"Southern Appalachian Birds" Art Exhibit

Southern Appalachian Birds: A Collection of Works by Acclaimed Wildlife Artist Alan R. Young
Virginia Hand Callaway Exhibit Hall
November 9, 2012-January 10, 2013
Daily, 9 a.m.-5 p.m.

Wildlife artist Alan R. Young is well known throughout the South for his birds of the Appalachian illustrations. Primarily self taught and facing the disadvantage of being partially colorblind, he overcame adversity to attain success that includes having paintings that reside in private and public collections across the United States and Europe.

After moving his family from Atlanta to the North Georgia mountains in 1994, Young needed look no further than out his back window for inspiration. The fertile forests and mountain ranges of the Southern Appalachians offered panoramic backdrops, and his first encounter with the magnificent and striking Pileated Woodpecker was a turning point in this process. He would become a wildlife artist, specializing in birds, not only for the variety of species, but for his new-found love of nature.

Young has won numerous fine art awards, with works in private and corporate collections from the United States to Europe, both prints and originals. He is now considered one of the top wild bird artists in the Southeast, often featured in national and regional publications. He has chosen to remain independent, publishing and marketing his own work.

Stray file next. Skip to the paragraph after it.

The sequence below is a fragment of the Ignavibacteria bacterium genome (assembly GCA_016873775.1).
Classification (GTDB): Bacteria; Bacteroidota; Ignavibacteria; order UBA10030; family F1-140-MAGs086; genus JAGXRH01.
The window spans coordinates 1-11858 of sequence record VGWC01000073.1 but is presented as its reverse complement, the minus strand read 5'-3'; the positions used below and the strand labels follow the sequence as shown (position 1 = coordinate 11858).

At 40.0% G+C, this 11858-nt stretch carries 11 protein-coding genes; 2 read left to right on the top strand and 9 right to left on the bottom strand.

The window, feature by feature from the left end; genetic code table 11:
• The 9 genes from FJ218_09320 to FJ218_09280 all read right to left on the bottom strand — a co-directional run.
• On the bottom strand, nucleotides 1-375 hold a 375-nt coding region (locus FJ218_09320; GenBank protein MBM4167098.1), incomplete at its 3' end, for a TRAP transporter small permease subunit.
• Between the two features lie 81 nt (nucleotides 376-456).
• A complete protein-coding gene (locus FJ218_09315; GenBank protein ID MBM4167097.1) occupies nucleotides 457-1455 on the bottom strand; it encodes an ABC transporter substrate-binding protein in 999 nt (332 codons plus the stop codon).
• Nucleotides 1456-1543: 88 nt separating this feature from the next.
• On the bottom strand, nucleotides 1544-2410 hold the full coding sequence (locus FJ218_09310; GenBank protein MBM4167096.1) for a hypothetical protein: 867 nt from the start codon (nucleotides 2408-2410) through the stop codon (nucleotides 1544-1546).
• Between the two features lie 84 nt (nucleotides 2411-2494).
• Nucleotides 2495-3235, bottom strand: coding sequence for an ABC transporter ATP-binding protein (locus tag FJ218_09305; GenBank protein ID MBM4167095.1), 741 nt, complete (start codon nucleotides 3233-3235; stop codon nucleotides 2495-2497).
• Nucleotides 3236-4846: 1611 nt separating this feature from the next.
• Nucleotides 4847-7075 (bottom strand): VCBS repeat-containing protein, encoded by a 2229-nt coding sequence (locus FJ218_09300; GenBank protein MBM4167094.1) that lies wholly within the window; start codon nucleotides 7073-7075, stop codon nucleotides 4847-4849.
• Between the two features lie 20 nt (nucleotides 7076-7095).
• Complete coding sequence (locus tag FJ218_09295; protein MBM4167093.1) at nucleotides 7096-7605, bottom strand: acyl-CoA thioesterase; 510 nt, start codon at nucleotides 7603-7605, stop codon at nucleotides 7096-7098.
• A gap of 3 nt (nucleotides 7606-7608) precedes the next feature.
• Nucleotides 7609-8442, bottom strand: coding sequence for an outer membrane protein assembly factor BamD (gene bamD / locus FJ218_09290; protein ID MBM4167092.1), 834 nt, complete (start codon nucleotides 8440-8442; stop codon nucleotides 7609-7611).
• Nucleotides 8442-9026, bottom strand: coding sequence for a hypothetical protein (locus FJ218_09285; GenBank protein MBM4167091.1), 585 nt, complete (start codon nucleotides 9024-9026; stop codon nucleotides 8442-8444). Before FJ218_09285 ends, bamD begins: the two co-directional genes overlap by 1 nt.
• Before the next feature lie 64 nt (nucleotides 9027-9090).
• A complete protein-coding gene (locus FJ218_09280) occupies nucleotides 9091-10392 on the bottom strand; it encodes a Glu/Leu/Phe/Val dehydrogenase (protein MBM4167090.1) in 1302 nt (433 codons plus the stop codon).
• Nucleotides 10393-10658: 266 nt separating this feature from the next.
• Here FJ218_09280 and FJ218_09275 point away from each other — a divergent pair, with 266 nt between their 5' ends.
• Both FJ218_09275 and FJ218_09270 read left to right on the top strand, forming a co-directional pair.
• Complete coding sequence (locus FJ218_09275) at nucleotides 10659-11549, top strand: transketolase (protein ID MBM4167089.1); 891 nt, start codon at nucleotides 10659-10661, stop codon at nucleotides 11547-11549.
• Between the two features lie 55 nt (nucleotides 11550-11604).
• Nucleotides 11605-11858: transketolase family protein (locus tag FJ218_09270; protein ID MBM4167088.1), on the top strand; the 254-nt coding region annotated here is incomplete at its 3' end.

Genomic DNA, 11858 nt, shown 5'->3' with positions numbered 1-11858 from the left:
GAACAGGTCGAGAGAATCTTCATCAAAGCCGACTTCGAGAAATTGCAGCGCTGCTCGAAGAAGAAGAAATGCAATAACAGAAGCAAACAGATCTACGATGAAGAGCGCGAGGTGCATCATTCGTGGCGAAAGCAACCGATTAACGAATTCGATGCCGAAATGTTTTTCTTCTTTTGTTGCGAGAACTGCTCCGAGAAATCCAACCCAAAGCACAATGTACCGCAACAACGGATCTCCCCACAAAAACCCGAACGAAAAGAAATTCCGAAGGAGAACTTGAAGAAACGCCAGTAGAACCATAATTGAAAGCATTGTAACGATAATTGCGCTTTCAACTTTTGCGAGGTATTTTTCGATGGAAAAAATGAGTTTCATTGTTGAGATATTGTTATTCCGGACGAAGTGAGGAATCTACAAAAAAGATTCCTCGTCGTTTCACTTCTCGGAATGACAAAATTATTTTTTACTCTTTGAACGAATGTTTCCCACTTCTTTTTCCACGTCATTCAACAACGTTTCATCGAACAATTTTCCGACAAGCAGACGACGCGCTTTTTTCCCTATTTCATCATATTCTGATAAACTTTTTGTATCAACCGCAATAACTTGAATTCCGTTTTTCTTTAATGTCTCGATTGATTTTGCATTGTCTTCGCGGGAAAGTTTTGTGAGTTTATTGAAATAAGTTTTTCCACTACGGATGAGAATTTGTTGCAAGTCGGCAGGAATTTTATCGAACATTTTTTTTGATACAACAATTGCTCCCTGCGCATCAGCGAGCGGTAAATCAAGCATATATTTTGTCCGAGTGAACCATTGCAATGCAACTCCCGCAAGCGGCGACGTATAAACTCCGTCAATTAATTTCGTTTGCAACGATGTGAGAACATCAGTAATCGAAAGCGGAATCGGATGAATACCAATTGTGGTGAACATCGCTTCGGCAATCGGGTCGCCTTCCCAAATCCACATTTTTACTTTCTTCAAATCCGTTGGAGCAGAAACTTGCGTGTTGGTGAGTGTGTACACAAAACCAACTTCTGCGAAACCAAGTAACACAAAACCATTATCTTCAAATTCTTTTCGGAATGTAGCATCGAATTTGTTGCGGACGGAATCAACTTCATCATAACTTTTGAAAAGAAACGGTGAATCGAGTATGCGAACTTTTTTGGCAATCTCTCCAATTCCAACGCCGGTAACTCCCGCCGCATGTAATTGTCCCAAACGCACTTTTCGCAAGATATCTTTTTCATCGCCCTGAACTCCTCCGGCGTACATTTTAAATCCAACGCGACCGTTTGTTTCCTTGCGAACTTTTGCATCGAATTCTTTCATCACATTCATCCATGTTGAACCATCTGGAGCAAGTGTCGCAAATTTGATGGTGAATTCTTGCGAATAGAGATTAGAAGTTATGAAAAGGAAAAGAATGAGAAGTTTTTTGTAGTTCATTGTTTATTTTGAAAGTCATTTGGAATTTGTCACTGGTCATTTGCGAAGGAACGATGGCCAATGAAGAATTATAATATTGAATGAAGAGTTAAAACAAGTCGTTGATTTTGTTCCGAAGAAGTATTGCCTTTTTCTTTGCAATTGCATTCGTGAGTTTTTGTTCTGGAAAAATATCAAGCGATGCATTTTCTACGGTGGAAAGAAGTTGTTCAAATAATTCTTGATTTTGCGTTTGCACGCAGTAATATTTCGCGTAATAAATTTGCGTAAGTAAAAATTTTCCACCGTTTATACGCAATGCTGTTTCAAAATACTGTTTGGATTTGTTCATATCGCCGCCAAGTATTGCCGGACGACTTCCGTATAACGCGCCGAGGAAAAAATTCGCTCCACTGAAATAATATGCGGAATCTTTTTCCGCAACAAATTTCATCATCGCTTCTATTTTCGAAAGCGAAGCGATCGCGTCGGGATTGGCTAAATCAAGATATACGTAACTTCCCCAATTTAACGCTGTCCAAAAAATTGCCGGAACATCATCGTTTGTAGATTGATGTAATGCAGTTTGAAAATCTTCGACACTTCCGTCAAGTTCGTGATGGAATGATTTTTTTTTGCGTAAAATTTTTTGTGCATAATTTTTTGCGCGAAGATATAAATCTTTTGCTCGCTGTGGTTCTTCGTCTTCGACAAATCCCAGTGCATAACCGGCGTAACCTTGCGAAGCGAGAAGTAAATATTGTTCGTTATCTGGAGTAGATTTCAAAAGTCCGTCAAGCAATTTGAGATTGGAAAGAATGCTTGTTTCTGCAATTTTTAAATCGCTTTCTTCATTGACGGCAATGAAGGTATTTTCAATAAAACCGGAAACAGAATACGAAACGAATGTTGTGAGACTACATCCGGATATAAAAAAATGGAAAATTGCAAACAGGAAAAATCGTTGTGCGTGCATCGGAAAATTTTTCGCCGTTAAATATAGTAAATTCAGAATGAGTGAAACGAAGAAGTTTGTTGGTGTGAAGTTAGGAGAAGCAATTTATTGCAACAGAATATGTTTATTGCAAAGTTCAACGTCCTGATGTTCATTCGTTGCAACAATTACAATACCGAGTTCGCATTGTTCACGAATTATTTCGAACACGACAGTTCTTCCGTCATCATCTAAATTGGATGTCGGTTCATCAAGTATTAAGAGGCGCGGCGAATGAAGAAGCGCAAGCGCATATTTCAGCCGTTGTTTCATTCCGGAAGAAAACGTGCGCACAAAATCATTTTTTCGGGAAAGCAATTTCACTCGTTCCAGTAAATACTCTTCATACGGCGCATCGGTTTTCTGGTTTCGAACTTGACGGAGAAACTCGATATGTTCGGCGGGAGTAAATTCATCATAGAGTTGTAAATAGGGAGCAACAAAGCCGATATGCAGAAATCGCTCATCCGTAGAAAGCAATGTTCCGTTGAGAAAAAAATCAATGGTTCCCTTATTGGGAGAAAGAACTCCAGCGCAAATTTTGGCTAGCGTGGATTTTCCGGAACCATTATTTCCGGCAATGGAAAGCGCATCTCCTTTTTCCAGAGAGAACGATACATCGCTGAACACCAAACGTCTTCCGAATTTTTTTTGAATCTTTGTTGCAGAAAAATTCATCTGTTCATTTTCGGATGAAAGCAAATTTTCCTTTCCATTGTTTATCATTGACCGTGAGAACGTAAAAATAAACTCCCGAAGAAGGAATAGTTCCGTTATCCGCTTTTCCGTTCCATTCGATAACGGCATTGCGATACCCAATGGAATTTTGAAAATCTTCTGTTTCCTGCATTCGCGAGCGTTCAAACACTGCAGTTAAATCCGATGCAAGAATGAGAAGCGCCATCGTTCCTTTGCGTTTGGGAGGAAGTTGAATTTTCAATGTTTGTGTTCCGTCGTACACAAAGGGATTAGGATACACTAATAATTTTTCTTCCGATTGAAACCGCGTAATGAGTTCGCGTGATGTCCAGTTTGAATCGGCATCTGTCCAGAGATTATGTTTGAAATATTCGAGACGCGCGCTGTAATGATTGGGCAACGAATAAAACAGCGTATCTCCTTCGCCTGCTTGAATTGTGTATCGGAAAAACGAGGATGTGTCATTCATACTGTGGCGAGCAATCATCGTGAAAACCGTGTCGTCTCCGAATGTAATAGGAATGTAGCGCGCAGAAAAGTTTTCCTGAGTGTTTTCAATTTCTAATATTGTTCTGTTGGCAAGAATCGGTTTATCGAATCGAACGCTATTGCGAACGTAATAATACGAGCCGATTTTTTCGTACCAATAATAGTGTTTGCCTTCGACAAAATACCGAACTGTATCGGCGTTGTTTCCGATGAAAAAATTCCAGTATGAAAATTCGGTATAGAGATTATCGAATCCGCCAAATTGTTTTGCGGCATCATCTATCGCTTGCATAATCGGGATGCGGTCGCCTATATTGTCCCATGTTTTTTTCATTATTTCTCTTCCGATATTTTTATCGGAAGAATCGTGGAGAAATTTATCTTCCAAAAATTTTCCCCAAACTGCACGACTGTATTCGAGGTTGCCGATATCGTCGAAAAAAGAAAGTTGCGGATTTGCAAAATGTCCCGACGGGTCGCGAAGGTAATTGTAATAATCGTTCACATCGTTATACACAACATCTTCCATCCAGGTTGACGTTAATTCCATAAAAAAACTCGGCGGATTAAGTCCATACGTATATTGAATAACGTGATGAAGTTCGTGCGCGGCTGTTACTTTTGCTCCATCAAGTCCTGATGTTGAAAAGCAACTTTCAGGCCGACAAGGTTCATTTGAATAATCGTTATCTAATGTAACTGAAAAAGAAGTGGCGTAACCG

Many collectors describe Young’s work as “looking the way nature should look,” compared to a more forced, sometimes superimposed look created by other artists. His technique is sometimes mistaken for pastel, when the correct application is dry-brush watercolor – yet another way he separates himself from other artists.

Other noteworthy accomplishments include the creation of the North Georgia Wildlife Arts Festival, and the judging of various other art festivals and events, including the Junior Duck Stamp competition. Yet art is only part of the motivation for Young. Appreciation and concern for the environment are equally important to him. “To play a small part in our crusade to save our planet is reason enough to continue painting,” he says.